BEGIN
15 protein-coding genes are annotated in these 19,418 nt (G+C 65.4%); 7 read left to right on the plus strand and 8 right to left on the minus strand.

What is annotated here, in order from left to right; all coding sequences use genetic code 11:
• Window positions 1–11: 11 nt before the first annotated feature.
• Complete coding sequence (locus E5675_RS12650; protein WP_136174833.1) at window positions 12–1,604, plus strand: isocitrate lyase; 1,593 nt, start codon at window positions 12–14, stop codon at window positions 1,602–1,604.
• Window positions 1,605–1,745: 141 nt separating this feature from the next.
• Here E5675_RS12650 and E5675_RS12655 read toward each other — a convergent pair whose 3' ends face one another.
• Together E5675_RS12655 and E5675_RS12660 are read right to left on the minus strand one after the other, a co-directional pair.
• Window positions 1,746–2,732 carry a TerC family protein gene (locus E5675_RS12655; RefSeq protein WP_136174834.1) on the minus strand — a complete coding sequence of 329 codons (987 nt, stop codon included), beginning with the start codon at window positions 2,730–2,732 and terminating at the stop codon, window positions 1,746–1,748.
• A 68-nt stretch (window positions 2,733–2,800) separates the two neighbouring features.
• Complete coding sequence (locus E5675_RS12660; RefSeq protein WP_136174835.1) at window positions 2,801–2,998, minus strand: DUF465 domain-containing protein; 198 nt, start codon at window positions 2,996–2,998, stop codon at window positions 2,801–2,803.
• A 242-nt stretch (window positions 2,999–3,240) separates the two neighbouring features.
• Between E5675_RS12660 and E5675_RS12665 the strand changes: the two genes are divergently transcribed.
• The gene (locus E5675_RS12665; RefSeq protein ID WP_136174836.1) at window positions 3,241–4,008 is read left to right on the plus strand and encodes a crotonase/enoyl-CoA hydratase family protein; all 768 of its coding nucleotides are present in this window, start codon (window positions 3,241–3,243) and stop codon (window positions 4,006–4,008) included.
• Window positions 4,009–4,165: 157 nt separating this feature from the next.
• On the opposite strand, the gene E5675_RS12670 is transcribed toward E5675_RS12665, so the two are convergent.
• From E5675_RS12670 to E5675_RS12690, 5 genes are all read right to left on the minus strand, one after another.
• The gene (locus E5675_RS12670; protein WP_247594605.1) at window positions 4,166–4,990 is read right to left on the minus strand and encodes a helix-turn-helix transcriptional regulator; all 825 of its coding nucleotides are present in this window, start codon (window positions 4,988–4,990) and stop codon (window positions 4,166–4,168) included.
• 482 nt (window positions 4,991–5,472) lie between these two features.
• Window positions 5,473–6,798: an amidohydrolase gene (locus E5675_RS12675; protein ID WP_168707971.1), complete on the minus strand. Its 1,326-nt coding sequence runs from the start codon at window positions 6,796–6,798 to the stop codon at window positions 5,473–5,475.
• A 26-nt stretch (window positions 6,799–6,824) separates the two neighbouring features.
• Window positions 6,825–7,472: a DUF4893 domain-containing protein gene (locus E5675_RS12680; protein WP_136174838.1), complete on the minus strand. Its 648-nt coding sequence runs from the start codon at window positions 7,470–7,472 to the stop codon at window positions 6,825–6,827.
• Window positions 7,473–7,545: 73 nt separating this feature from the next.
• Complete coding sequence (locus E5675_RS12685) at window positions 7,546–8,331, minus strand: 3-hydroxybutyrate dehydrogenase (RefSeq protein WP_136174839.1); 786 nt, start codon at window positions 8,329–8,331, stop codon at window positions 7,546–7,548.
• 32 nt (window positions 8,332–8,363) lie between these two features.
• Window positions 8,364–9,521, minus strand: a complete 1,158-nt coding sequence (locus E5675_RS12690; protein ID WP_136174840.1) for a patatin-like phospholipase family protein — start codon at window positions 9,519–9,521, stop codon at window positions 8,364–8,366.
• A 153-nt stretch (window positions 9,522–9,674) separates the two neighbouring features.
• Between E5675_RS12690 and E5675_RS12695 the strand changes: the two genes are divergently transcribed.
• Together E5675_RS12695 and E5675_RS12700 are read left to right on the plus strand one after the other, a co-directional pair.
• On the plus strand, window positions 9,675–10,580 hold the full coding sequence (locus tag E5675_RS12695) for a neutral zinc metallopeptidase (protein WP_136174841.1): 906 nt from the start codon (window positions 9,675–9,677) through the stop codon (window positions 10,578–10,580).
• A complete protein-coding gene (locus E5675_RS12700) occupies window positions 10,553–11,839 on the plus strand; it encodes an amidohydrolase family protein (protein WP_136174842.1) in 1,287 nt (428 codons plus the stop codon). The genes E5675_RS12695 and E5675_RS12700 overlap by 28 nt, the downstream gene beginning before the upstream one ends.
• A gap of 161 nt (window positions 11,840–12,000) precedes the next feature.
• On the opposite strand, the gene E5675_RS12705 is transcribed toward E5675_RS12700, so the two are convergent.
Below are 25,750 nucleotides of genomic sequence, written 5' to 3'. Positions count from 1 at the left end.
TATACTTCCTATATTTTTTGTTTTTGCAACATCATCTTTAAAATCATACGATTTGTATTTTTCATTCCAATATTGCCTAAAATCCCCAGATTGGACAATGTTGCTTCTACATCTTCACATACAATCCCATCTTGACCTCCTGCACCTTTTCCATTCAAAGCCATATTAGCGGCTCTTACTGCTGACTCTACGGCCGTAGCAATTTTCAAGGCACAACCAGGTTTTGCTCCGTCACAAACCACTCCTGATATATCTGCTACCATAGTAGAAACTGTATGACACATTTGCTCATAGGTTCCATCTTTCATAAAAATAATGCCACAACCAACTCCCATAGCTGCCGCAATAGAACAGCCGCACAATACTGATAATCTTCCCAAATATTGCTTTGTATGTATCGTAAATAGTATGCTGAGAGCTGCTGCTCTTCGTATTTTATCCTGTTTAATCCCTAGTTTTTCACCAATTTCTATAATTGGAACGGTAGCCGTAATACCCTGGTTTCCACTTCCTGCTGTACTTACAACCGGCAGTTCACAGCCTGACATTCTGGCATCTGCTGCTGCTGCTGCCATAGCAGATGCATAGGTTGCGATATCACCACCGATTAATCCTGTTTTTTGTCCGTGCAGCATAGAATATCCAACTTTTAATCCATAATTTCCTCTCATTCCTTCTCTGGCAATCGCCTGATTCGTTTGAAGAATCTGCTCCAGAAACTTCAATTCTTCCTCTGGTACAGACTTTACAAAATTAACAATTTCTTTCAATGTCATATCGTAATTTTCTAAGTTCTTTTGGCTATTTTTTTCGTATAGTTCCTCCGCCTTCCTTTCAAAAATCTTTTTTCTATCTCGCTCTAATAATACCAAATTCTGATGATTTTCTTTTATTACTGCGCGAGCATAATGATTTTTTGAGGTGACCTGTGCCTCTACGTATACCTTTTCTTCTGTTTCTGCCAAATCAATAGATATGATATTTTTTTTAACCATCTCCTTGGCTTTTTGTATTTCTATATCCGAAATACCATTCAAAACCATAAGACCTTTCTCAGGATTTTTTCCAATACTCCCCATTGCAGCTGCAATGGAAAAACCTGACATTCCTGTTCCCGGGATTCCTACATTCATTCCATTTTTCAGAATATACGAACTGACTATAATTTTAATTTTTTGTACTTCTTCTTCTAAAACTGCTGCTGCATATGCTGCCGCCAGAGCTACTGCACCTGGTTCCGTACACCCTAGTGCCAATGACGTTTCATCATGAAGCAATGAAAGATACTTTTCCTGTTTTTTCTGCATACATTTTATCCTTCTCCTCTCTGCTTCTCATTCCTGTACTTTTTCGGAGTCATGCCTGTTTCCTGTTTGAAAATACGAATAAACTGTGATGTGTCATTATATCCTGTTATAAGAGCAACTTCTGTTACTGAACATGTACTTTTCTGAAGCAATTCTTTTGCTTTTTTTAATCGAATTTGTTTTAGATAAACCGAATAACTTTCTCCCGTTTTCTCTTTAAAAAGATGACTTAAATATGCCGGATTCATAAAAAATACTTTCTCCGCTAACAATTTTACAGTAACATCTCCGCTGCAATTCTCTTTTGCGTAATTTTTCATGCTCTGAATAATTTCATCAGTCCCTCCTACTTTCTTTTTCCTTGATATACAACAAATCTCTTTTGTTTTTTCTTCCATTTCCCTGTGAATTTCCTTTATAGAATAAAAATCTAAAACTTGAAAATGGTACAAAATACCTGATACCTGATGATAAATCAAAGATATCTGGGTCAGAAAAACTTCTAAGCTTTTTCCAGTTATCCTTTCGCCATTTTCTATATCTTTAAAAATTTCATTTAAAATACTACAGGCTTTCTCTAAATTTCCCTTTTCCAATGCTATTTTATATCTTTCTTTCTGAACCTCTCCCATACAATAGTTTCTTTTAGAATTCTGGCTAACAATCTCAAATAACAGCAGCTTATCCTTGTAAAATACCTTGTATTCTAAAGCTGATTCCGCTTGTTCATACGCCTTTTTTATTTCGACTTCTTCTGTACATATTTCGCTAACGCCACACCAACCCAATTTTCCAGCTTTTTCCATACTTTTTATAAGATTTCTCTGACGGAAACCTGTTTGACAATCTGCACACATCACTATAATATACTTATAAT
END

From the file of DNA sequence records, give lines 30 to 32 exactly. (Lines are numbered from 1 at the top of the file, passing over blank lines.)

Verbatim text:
• A complete protein-coding gene (locus E5675_RS12700) occupies window positions 10,553–11,839 on the plus strand; it encodes an amidohydrolase family protein (protein WP_136174842.1) in 1,287 nt (428 codons plus the stop codon). The genes E5675_RS12695 and E5675_RS12700 overlap by 28 nt, the downstream gene beginning before the upstream one ends.
• A gap of 161 nt (window positions 11,840–12,000) precedes the next feature.
• On the opposite strand, the gene E5675_RS12705 is transcribed toward E5675_RS12700, so the two are convergent.